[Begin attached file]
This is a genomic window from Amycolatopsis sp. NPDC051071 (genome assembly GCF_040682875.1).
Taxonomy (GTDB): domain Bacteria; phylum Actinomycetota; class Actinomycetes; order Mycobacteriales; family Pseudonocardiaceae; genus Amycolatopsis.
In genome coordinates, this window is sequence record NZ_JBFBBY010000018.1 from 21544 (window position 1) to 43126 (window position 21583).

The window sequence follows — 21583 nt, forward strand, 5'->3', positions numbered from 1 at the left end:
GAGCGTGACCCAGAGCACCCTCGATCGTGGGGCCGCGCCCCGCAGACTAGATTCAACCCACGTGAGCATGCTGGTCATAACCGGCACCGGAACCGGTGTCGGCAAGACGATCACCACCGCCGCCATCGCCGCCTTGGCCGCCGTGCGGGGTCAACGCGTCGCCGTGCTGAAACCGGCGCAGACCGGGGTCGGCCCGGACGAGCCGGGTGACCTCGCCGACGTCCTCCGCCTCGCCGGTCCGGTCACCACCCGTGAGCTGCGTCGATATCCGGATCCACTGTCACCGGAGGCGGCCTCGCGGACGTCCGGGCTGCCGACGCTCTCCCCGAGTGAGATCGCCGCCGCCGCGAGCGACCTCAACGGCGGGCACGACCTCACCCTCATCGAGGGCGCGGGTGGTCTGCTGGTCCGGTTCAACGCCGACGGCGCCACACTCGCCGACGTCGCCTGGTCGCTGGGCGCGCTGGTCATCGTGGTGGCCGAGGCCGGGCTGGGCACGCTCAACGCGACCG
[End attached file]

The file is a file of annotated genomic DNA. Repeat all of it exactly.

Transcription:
This is a genomic window from Amycolatopsis sp. NPDC051071 (genome assembly GCF_040682875.1).
Taxonomy (GTDB): domain Bacteria; phylum Actinomycetota; class Actinomycetes; order Mycobacteriales; family Pseudonocardiaceae; genus Amycolatopsis.
In genome coordinates, this window is sequence record NZ_JBFBBY010000018.1 from 21544 (window position 1) to 43126 (window position 21583).

The window sequence follows — 21583 nt, forward strand, 5'->3', positions numbered from 1 at the left end:
GAGCGTGACCCAGAGCACCCTCGATCGTGGGGCCGCGCCCCGCAGACTAGATTCAACCCACGTGAGCATGCTGGTCATAACCGGCACCGGAACCGGTGTCGGCAAGACGATCACCACCGCCGCCATCGCCGCCTTGGCCGCCGTGCGGGGTCAACGCGTCGCCGTGCTGAAACCGGCGCAGACCGGGGTCGGCCCGGACGAGCCGGGTGACCTCGCCGACGTCCTCCGCCTCGCCGGTCCGGTCACCACCCGTGAGCTGCGTCGATATCCGGATCCACTGTCACCGGAGGCGGCCTCGCGGACGTCCGGGCTGCCGACGCTCTCCCCGAGTGAGATCGCCGCCGCCGCGAGCGACCTCAACGGCGGGCACGACCTCACCCTCATCGAGGGCGCGGGTGGTCTGCTGGTCCGGTTCAACGCCGACGGCGCCACACTCGCCGACGTCGCCTGGTCGCTGGGCGCGCTGGTCATCGTGGTGGCCGAGGCCGGGCTGGGCACGCTCAACGCGACCG